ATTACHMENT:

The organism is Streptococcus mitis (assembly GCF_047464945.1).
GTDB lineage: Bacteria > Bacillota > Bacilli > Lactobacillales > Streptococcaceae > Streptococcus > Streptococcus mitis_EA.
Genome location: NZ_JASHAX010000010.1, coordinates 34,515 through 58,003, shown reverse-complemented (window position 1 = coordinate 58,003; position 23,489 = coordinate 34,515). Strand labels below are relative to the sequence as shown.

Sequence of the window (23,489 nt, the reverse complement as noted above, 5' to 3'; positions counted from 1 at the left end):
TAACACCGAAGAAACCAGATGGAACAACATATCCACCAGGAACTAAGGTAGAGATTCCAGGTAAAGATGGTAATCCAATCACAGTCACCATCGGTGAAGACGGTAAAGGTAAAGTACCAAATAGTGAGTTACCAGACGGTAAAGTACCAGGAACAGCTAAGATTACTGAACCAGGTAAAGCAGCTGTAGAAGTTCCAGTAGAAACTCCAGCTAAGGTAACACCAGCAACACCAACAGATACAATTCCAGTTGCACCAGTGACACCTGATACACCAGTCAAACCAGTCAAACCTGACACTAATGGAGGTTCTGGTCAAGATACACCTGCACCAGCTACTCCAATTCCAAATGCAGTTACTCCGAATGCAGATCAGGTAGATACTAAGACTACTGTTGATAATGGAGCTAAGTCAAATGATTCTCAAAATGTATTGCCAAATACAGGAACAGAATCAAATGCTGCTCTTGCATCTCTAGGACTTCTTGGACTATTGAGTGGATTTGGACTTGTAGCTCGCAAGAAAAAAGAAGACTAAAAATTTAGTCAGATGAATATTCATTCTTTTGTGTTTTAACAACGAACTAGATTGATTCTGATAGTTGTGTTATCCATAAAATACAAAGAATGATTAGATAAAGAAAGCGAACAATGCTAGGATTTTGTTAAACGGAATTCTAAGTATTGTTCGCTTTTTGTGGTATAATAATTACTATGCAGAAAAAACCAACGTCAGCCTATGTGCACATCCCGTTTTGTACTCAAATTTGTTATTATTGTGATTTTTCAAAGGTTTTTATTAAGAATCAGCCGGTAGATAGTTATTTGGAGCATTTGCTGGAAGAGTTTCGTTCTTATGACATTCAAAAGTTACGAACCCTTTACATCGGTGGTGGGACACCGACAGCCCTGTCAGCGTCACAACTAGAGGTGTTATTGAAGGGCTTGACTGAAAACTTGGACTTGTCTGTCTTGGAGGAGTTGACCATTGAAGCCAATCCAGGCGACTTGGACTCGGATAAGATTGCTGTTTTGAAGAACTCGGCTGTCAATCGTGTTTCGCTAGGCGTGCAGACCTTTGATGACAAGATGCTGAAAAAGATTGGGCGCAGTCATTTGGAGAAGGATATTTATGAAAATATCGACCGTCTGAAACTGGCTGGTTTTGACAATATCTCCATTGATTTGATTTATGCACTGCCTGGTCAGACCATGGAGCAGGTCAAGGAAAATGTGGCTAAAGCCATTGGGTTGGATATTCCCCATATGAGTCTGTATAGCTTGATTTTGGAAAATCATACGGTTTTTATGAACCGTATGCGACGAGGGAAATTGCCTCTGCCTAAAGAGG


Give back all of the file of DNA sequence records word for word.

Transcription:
The organism is Streptococcus mitis (assembly GCF_047464945.1).
GTDB lineage: Bacteria > Bacillota > Bacilli > Lactobacillales > Streptococcaceae > Streptococcus > Streptococcus mitis_EA.
Genome location: NZ_JASHAX010000010.1, coordinates 34,515 through 58,003, shown reverse-complemented (window position 1 = coordinate 58,003; position 23,489 = coordinate 34,515). Strand labels below are relative to the sequence as shown.

Sequence of the window (23,489 nt, the reverse complement as noted above, 5' to 3'; positions counted from 1 at the left end):
TAACACCGAAGAAACCAGATGGAACAACATATCCACCAGGAACTAAGGTAGAGATTCCAGGTAAAGATGGTAATCCAATCACAGTCACCATCGGTGAAGACGGTAAAGGTAAAGTACCAAATAGTGAGTTACCAGACGGTAAAGTACCAGGAACAGCTAAGATTACTGAACCAGGTAAAGCAGCTGTAGAAGTTCCAGTAGAAACTCCAGCTAAGGTAACACCAGCAACACCAACAGATACAATTCCAGTTGCACCAGTGACACCTGATACACCAGTCAAACCAGTCAAACCTGACACTAATGGAGGTTCTGGTCAAGATACACCTGCACCAGCTACTCCAATTCCAAATGCAGTTACTCCGAATGCAGATCAGGTAGATACTAAGACTACTGTTGATAATGGAGCTAAGTCAAATGATTCTCAAAATGTATTGCCAAATACAGGAACAGAATCAAATGCTGCTCTTGCATCTCTAGGACTTCTTGGACTATTGAGTGGATTTGGACTTGTAGCTCGCAAGAAAAAAGAAGACTAAAAATTTAGTCAGATGAATATTCATTCTTTTGTGTTTTAACAACGAACTAGATTGATTCTGATAGTTGTGTTATCCATAAAATACAAAGAATGATTAGATAAAGAAAGCGAACAATGCTAGGATTTTGTTAAACGGAATTCTAAGTATTGTTCGCTTTTTGTGGTATAATAATTACTATGCAGAAAAAACCAACGTCAGCCTATGTGCACATCCCGTTTTGTACTCAAATTTGTTATTATTGTGATTTTTCAAAGGTTTTTATTAAGAATCAGCCGGTAGATAGTTATTTGGAGCATTTGCTGGAAGAGTTTCGTTCTTATGACATTCAAAAGTTACGAACCCTTTACATCGGTGGTGGGACACCGACAGCCCTGTCAGCGTCACAACTAGAGGTGTTATTGAAGGGCTTGACTGAAAACTTGGACTTGTCTGTCTTGGAGGAGTTGACCATTGAAGCCAATCCAGGCGACTTGGACTCGGATAAGATTGCTGTTTTGAAGAACTCGGCTGTCAATCGTGTTTCGCTAGGCGTGCAGACCTTTGATGACAAGATGCTGAAAAAGATTGGGCGCAGTCATTTGGAGAAGGATATTTATGAAAATATCGACCGTCTGAAACTGGCTGGTTTTGACAATATCTCCATTGATTTGATTTATGCACTGCCTGGTCAGACCATGGAGCAGGTCAAGGAAAATGTGGCTAAAGCCATTGGGTTGGATATTCCCCATATGAGTCTGTATAGCTTGATTTTGGAAAATCATACGGTTTTTATGAACCGTATGCGACGAGGGAAATTGCCTCTGCCTAAAGAGG